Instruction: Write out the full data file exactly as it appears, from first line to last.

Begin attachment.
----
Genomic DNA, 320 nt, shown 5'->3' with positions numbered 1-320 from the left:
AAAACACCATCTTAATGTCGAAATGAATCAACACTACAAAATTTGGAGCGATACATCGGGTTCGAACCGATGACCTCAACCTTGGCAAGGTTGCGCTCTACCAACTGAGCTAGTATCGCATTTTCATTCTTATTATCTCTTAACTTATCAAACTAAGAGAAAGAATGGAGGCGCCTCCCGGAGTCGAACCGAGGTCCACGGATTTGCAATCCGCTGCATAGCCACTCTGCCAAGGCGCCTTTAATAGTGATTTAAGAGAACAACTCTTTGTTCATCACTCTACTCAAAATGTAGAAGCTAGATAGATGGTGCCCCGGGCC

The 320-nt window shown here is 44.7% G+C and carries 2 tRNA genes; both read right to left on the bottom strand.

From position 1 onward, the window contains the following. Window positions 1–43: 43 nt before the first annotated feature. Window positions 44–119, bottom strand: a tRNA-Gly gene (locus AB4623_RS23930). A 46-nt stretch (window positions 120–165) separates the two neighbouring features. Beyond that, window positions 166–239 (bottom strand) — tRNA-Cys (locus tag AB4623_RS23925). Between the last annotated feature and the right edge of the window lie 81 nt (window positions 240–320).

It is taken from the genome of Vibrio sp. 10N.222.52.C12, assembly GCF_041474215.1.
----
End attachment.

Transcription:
Genomic DNA, 320 nt, shown 5'->3' with positions numbered 1-320 from the left:
AAAACACCATCTTAATGTCGAAATGAATCAACACTACAAAATTTGGAGCGATACATCGGGTTCGAACCGATGACCTCAACCTTGGCAAGGTTGCGCTCTACCAACTGAGCTAGTATCGCATTTTCATTCTTATTATCTCTTAACTTATCAAACTAAGAGAAAGAATGGAGGCGCCTCCCGGAGTCGAACCGAGGTCCACGGATTTGCAATCCGCTGCATAGCCACTCTGCCAAGGCGCCTTTAATAGTGATTTAAGAGAACAACTCTTTGTTCATCACTCTACTCAAAATGTAGAAGCTAGATAGATGGTGCCCCGGGCC

The 320-nt window shown here is 44.7% G+C and carries 2 tRNA genes; both read right to left on the bottom strand.

From position 1 onward, the window contains the following. Window positions 1–43: 43 nt before the first annotated feature. Window positions 44–119, bottom strand: a tRNA-Gly gene (locus AB4623_RS23930). A 46-nt stretch (window positions 120–165) separates the two neighbouring features. Beyond that, window positions 166–239 (bottom strand) — tRNA-Cys (locus tag AB4623_RS23925). Between the last annotated feature and the right edge of the window lie 81 nt (window positions 240–320).

It is taken from the genome of Vibrio sp. 10N.222.52.C12, assembly GCF_041474215.1.